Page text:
Saturday, July 22, 2017

There's no Terminex for Trolls

I thought in coming over here to post they'd go away.

Apparently not. They've followed me over here.

Today, my latest book, a winner of a major literary award and a best seller here and in the UK got an Amazon one-star review by someone that obviously didn't read it as they talked about using "too much data", to the point they couldn't read it. (to which a retired school teacher called them on that in the comments which was funny).  It's a lyrical, poetic female coming of age story. Data?

The only other review they posted, within 60 seconds of posting MY one-star review and the only books they have ever reviewed was a book written by a friend, also a gun blogger and conservative Christian. They also said that book was written so that they couldn't even read it without providing any real details as to why.

So Virginia - Can we say troll?

But in the weeks prior to it being up for another big award, this seriously dumped its numbers.

I'm open to honest critique and what I got my first two books was valuable.  But this was just a personal attack. I think I'm going to go hide in my cave for a few weeks. For those of you who have read and liked it enough to review, thank you.

Flags and automobiles

There's not just an etiquette involved, there are laws about what you can and can't do.  I hadn't known this, and it seems that the VFW doesn't either.

Now, I'm not arguing that the VFW should get cited, but c'mon.

Friday, July 21, 2017

The Summer of the Blade

We returned to the dojo from the annual summer camp in June. All the buildup and preparation for testing is over for a while. It’s vacation time and even the regulars are taking weeks off to travel. Classes are small and often consist of an instructor and two or three yudansha.

Shihan has capitalized on this opportunity. It can start with a non-traditional attack, sometimes a series of yokomen-uchi , shomen-uchi, and mune-tsuki attacks that can only be greeted with parries and blending movements.

Start with empty hand. Hook punches, straight punches, kicks. Get the pattern of attacks and responses you will be working with engrained in nage and uke.

Move to the bokken. Perhaps now it is yokomen-uchis and thrusts.

And then onto the knife. Multiple attacks with a training blade, trying to study not just what the attacker’s next move is, but the move after that, seeking a disarm and an Aikido technique at the finish.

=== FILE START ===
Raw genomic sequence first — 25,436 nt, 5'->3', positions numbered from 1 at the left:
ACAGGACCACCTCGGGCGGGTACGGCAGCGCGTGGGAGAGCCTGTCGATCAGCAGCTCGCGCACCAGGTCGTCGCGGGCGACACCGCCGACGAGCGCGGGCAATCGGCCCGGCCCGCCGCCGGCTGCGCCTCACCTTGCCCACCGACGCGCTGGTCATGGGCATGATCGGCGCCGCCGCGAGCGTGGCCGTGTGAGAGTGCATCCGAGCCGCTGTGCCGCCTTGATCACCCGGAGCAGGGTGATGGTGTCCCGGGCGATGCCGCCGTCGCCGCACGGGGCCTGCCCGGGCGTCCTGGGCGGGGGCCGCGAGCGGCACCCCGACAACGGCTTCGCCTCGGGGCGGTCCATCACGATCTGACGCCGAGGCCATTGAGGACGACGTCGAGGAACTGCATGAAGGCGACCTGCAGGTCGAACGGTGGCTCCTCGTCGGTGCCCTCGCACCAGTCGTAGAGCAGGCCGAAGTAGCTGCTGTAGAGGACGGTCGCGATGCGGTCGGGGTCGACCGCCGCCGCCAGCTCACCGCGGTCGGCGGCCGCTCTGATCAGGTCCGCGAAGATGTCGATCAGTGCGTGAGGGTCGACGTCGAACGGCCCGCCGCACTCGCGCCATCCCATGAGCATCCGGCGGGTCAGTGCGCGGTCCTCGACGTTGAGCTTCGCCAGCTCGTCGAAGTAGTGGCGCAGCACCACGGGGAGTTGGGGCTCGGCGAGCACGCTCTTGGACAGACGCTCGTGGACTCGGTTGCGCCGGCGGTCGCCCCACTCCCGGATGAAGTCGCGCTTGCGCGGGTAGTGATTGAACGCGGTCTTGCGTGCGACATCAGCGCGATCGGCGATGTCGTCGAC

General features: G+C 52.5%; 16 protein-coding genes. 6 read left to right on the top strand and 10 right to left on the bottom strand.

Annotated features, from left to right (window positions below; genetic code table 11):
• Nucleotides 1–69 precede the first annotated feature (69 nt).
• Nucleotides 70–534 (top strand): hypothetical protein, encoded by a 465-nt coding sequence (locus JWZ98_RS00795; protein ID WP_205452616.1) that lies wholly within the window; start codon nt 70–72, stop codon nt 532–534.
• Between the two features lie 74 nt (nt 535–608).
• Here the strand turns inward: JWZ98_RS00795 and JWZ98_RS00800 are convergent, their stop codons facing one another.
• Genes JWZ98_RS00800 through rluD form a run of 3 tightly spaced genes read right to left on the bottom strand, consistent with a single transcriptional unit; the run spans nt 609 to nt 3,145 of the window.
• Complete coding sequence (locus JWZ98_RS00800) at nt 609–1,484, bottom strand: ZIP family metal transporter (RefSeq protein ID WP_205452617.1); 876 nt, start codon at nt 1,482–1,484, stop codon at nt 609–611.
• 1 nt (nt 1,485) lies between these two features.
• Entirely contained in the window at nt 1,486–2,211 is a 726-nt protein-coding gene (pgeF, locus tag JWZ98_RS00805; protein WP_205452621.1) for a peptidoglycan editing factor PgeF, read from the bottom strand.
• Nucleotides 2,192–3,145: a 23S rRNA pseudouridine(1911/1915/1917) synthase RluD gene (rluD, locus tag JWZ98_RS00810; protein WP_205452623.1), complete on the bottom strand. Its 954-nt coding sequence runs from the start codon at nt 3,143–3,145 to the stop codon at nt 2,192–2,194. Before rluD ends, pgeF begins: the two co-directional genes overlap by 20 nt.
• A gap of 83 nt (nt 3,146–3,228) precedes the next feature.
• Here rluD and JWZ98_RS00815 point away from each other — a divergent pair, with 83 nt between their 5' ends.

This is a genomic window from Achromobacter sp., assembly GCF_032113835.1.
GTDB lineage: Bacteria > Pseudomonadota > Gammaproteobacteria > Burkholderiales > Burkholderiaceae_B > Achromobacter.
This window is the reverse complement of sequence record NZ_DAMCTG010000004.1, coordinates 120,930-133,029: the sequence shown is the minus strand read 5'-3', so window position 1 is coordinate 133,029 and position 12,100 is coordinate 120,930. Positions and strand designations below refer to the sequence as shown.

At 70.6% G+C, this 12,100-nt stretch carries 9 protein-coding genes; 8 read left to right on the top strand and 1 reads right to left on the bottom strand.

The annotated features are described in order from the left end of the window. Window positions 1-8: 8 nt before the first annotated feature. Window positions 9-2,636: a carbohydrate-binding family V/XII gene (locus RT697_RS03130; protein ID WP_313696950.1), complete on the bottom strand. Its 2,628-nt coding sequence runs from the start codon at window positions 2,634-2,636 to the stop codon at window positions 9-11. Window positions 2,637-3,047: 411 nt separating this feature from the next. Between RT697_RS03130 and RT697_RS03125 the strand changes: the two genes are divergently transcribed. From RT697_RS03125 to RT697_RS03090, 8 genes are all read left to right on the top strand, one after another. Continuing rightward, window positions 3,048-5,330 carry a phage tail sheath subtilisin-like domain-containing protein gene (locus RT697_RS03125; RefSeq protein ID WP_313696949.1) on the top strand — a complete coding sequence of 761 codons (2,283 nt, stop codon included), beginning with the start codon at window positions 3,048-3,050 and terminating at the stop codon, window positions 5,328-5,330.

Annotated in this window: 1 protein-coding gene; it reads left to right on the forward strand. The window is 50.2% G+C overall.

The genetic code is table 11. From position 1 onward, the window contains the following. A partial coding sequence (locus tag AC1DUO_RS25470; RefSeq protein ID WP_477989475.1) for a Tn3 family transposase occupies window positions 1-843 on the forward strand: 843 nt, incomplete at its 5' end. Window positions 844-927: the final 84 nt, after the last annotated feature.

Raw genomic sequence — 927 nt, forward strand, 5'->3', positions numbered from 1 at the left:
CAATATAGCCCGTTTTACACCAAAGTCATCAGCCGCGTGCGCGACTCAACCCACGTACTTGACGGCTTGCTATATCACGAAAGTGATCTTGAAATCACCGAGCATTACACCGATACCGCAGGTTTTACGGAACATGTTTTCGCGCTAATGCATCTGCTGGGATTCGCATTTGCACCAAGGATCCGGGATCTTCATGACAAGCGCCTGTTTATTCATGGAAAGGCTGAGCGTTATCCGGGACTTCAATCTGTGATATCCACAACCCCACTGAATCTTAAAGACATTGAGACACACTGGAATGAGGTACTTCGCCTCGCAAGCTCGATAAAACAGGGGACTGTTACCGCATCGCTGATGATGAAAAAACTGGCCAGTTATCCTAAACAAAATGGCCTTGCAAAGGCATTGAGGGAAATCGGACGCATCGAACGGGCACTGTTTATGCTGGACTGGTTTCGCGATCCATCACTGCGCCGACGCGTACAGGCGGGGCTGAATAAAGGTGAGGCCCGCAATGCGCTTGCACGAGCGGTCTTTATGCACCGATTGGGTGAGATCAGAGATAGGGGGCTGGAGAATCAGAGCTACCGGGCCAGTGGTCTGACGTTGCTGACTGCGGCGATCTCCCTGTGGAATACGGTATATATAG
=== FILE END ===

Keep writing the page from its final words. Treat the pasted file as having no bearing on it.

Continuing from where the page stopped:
Even the training blade changes the energy of a class. Nage’s focus is the blade. Uke’s focus is the blade. The world outside is forgotten. The universe shrinks down to you and your partner. Over and over, taking turns, it is the blade.

There is no air conditioning. The fans blur any noise from outside.

Shihan watches, stops the practice, makes corrections, demonstrates again, and you resume.

“Parry it this way.”
“Here’s that disarm, lay the flat of the blade on your forearm and strip it.”
“Turn and open your hips, take their balance and control the weapon, then throw.”

It is the summer of the blade.

Terry "Harmonica" Bean - Catfish Blues

Oops


Proof that professional environmentalists don't care about the environment

Lead shot kills a handful of eagles each year and so it must be banned.  Windmills kill hundreds a year but must be subsidized:
When worked at Interior, a quarter century ago, I was told that bird deaths due to wind farms were massive, but orders were to do and say nothing, because wind power was fashionable.
General Electric and T. Boone Pickens make money off of windmills, and donate generously to political campaigns.  Eagles do neither.

Thursday, July 20, 2017

The Fireman's Carnival

The village nestled in the shadow of Castle Borepatch has a volunteer fire department. This week is the annual fund raiser carnival. Infield rides, bingo, and carnival food. It has a delightful small town feel to it.

The band was way better than you'd expect - not one but TWO quite credible guitarists.

Last year I won a big stuffed thing for the Queen Of The World at the shooting gallery. Alas, no infield for us as she's hobbling around on crutches.

But it sure is fun to come out to the local carnival. Fireworks is next.

I'd drink that

HAHAHAHAHA!

Seriously, I'd totally drink that.

The slow death of the carrier Air Wing

An Aircraft Carrier is a delivery platform, it's Air Wing is what it delivers.  The last 25 years has seen a big reduction in the capabilities of the Air Wing:
Carrier aircraft during this time were capable of very long-range missions even when relying only on the fuel they carried. The A-6E could fly 1,000 nautical miles from the carrier without being refueled while carrying up to 18,000 pounds of ordnance, and the F-14 could loiter on a combat air patrol almost 800 miles from the carrier. The S-3 could operate for nearly six hours before needing fuel, as it patrolled the waters surrounding the carrier battle group, identifying surface contacts and searching for submarines.

...

For the carrier air wing the Hornet was an opportunity to replace the aging A-7 with a more modern, less maintenance intensive aircraft. However, the more modern Hornet would prove during testing that it could not match up with the 608 nautical mile combat range of the A-7, being able to only fly 370 nautical miles with the same weapons load before having to turn back to return to the carrier.

Navy test pilots recognized the Hornet’s short range for what it was: a significant decrease in the ability of the air wing to conduct long-range missions while keeping the carrier far enough away from potential threats.
This is a pretty in-depth article that discusses what happens when shorter range, lack of air tanker capability, and longer range (1000 mile) anti-ship weaponry collide.  Given that a complete carrier Battle Group costs around $20B, this is a big problem.

The Queen Of The World would have gotten around more

But she took an arrow to the knee* had knee surgery and is on crutches for the next few weeks.  Blogging will continue to be off an on.

* For those of you who aren't hip to what the youngsters are up to, the reference is to this.

Wednesday, July 19, 2017

Ten Years of blogging

Not me, but T-Bolt has taken his blog around the sun ten times.  Go leave him some commenty congratulations.

Quote of the Day, Progressives and Trump edition

Great question: